If the conferences were really badly unbalanced, we'd expect to see one dominating the other. Through 70 interconference matches -- 80 percent of the season's eventual total -- the West holds a 29-26-17 advantage with a +1 goal difference. Hardly the kind of dominance that so many predicted, and some of us illustrated was happening at the start of the season. Since the West started out 9-2-0 against the East this year, the tables have basically been turned with the East holding a 24-20-17 advantage as the home games have evened out.
Home is where the points are
Home teams have absolutely dominated the inter-conference games. No matter which conference the team belongs to, they claim an average of 1.84 points and outscore the visitor by nearly .50 goals per game when teams from the other conference visit. While those numbers aren't drastically different for Eastern Conference teams when they play one another, it is a significant bump for Western Conference teams.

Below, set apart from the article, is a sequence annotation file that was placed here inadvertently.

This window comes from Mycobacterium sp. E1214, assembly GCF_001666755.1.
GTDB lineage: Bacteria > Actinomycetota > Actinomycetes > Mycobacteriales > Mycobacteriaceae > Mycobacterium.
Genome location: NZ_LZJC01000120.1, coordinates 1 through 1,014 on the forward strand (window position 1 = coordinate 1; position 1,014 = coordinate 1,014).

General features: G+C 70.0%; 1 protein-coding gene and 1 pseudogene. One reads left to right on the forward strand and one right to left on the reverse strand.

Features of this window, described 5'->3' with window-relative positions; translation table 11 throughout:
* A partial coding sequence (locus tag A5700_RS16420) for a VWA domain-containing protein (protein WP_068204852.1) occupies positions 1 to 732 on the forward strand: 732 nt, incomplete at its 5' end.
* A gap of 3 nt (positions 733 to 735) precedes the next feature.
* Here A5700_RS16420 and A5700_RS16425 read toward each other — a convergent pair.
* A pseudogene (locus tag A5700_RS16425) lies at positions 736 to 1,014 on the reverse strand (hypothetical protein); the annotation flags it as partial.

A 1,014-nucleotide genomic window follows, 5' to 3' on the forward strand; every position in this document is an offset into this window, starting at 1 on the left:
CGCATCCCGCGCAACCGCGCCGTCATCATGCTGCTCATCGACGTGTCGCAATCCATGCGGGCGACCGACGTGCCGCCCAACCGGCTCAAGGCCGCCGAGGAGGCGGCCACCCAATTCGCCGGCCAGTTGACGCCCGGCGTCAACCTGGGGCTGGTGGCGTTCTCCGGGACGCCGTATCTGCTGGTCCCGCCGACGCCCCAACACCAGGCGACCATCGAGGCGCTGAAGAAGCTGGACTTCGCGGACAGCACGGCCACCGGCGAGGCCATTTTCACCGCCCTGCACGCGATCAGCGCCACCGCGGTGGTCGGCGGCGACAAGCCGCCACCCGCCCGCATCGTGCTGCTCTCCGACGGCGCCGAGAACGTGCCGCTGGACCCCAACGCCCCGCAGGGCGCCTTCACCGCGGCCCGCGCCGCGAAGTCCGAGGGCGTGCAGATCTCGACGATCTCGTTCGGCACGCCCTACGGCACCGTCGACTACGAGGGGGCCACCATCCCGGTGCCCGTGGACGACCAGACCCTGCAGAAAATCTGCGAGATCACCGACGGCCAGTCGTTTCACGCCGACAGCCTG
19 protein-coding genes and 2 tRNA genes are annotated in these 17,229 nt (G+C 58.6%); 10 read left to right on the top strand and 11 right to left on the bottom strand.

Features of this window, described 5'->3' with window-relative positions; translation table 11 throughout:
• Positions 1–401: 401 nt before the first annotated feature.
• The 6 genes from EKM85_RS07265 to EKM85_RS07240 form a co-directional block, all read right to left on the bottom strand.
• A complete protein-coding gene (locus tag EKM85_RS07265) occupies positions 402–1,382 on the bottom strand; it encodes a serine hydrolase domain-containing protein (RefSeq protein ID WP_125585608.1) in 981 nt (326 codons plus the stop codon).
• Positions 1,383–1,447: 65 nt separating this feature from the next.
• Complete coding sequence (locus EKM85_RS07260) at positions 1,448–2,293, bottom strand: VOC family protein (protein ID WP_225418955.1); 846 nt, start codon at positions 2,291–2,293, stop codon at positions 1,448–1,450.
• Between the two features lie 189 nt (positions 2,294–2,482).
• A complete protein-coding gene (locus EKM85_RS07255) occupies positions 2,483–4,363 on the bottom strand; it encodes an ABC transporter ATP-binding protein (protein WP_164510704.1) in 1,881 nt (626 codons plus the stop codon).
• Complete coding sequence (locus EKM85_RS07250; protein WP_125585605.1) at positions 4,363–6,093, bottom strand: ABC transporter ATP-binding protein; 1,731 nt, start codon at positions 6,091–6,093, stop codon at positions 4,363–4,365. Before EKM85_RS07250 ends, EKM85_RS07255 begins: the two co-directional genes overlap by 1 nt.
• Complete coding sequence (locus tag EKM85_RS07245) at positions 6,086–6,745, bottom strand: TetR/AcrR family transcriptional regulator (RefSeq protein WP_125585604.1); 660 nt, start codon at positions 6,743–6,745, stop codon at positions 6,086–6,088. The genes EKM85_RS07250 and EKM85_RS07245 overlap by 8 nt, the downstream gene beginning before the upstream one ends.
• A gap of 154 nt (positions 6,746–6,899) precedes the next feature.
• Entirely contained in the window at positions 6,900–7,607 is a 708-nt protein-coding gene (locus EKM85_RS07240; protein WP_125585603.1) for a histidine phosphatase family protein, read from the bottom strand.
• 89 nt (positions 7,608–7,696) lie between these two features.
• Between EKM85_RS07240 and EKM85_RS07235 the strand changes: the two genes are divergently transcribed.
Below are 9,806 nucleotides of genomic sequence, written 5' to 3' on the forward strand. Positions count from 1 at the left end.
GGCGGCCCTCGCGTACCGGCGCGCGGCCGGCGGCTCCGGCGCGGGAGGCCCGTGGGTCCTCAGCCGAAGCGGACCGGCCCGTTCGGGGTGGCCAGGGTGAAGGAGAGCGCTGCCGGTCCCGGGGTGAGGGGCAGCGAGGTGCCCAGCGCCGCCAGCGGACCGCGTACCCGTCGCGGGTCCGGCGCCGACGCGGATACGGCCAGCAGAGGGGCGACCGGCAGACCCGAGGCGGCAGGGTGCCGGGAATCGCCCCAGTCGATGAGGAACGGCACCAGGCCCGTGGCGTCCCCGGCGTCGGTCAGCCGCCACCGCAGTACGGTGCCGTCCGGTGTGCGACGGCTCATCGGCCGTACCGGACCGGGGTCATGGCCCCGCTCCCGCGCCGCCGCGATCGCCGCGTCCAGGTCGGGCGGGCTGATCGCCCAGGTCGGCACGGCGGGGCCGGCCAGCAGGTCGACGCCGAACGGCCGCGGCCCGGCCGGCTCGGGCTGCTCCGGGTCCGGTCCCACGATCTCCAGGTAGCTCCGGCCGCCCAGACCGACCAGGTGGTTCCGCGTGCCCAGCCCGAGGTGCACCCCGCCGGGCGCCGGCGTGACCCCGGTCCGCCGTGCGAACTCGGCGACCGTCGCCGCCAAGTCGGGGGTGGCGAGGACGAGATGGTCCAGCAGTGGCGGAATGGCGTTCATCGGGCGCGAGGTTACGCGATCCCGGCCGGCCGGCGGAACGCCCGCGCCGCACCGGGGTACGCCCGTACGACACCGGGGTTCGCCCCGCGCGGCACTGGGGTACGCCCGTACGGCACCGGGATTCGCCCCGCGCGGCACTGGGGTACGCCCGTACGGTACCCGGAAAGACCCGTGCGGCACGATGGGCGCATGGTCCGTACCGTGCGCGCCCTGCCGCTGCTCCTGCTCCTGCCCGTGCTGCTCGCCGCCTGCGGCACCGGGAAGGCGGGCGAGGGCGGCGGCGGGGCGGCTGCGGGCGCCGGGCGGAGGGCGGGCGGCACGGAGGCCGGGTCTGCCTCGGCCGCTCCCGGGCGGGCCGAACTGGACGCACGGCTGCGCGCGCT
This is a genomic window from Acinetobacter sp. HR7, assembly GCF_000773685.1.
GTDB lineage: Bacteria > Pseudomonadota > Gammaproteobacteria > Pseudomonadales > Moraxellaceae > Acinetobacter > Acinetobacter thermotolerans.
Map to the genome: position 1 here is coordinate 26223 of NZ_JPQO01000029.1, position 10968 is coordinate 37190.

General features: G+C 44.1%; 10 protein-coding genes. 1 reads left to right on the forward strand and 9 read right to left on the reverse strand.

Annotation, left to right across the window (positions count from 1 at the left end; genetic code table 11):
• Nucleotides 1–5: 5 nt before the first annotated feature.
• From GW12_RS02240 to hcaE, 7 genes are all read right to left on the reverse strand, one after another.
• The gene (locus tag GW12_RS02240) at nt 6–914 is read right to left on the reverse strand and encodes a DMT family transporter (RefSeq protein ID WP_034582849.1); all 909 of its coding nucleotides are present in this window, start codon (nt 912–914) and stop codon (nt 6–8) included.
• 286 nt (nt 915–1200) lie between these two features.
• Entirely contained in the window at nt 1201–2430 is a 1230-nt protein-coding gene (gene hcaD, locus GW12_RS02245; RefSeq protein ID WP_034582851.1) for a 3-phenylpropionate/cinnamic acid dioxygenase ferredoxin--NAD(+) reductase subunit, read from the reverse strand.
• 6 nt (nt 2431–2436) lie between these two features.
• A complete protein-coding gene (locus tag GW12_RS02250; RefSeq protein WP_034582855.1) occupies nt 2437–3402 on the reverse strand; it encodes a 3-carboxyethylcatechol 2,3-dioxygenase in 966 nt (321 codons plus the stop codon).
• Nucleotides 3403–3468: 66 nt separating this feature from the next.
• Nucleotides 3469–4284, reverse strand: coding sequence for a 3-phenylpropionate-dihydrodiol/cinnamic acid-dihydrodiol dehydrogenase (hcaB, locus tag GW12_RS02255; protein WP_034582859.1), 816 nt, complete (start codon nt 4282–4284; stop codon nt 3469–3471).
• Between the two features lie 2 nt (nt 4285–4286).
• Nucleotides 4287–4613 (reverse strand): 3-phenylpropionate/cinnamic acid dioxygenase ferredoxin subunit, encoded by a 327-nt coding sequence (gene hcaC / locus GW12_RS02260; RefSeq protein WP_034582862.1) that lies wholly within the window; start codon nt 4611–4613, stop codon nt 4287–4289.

As counter-intuitive as it may seem, when Western Conference teams play one another, the home teams are claiming just 1.28 points per game. In other words, they grab more than .50 points per game when they play an Eastern Conference team at home as opposed to when they play one another.
Time changes everything
One of the not-so-surprising findings in our study revealed that teams located in the Central and Mountain timezones seem to be having an easier time with inter-conference play than the teams on the coasts.
While a fair amount of these numbers are fairly explained by the quality of the teams, it is worth noting that teams in the Mountain time zone (the Rapids and RSL) are claiming .40 more points in inter-conference match-ups than they are in all other games. Similarly, the teams in the Central time zone (the Crew, FC Dallas, Dynamo, Fire and Sporting Kansas City) claim .32 more points per game in inter-conference games.
By contrast, Pacific time zone teams underperform by about .1 points and Eastern time zone teams are .32 off their normal pace.